Do this process with all the other bearings, putting one on each side of every wheel. It would be best to have the shielded side of the bearing facing out on each.

With the use of your skate tool or a socket wrench, slowly tighten every nut down. Doing so will push the bearings down into the wheels. See to it that you do it carefully to avoid cranking too hard or fast on the nuts. Otherwise, you may damage the bearings. Tighten them all up until they feel snug, and then stop. Don’t overdo it. Aim for the nuts to fit on snuggly, as well as to be done turning.

Watch this video for details.

 

How to Check for Worn Wheel Bearings

Friday, April 25th, 2014

Suffice it to say, wheel bearings are essential parts of the suspension system of your vehicle. They help hold the weight of your car and let the steering wheel rotate with the least friction possible.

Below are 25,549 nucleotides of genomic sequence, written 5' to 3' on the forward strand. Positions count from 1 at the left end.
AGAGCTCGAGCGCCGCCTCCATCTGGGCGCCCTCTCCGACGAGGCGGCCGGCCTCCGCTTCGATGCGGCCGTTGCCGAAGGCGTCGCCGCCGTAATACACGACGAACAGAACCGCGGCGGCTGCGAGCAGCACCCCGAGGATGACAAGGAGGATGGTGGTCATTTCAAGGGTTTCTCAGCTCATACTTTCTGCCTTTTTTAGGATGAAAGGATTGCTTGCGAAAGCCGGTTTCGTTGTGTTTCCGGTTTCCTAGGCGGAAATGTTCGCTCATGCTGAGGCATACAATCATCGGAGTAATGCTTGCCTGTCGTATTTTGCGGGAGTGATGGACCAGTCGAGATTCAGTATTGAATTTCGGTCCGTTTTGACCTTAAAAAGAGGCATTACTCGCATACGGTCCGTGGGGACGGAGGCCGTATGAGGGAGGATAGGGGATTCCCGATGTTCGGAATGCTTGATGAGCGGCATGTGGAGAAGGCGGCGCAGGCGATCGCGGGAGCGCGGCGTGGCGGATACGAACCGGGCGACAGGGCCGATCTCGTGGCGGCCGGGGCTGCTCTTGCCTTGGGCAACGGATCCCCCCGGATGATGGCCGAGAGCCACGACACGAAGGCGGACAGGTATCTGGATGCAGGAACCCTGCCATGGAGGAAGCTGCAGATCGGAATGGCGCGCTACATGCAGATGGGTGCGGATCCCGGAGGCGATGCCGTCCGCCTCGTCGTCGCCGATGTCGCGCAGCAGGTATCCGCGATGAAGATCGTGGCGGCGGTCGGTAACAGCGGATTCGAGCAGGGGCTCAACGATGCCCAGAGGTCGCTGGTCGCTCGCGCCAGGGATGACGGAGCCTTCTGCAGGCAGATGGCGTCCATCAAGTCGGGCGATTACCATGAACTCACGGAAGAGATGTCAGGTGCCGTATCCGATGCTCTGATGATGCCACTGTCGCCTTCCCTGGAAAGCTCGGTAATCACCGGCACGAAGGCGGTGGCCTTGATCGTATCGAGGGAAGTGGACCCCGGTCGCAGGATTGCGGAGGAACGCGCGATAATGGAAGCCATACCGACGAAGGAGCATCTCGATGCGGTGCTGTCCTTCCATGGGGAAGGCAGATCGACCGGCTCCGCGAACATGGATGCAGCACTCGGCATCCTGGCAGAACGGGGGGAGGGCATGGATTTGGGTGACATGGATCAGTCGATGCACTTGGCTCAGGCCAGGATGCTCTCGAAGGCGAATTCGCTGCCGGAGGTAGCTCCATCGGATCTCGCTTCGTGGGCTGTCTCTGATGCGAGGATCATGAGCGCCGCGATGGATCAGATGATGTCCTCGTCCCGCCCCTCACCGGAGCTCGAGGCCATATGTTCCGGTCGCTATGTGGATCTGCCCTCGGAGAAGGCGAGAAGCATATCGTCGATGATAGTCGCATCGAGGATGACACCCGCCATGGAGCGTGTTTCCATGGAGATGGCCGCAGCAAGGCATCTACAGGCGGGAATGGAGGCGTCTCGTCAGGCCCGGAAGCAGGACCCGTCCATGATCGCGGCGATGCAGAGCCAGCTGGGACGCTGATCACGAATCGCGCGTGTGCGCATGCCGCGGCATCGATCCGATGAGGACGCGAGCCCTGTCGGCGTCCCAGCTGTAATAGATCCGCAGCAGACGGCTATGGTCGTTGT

Just like any automobile part, wheel bearings can go through wear and tear as time passes by. Worn wheel bearings can pose serious threats and should be replaced as soon as possible. Driving with your bearings immensely worn-out can cause major accidents when you lose control of your vehicle.

Here are some things to pay attention to:

  1. Observe if there are vibrations or wobbling from your steering wheel as you drive. What happens in these cases is that the steering wheel will shake. In some cases it can cause your car to pull to the side when you step on the brakes.
  1. Listen for any squealing noise which gets louder as your car accelerates. If such noises come from your tires or steering wheel, that would be an indications that you already have worn wheel bearings.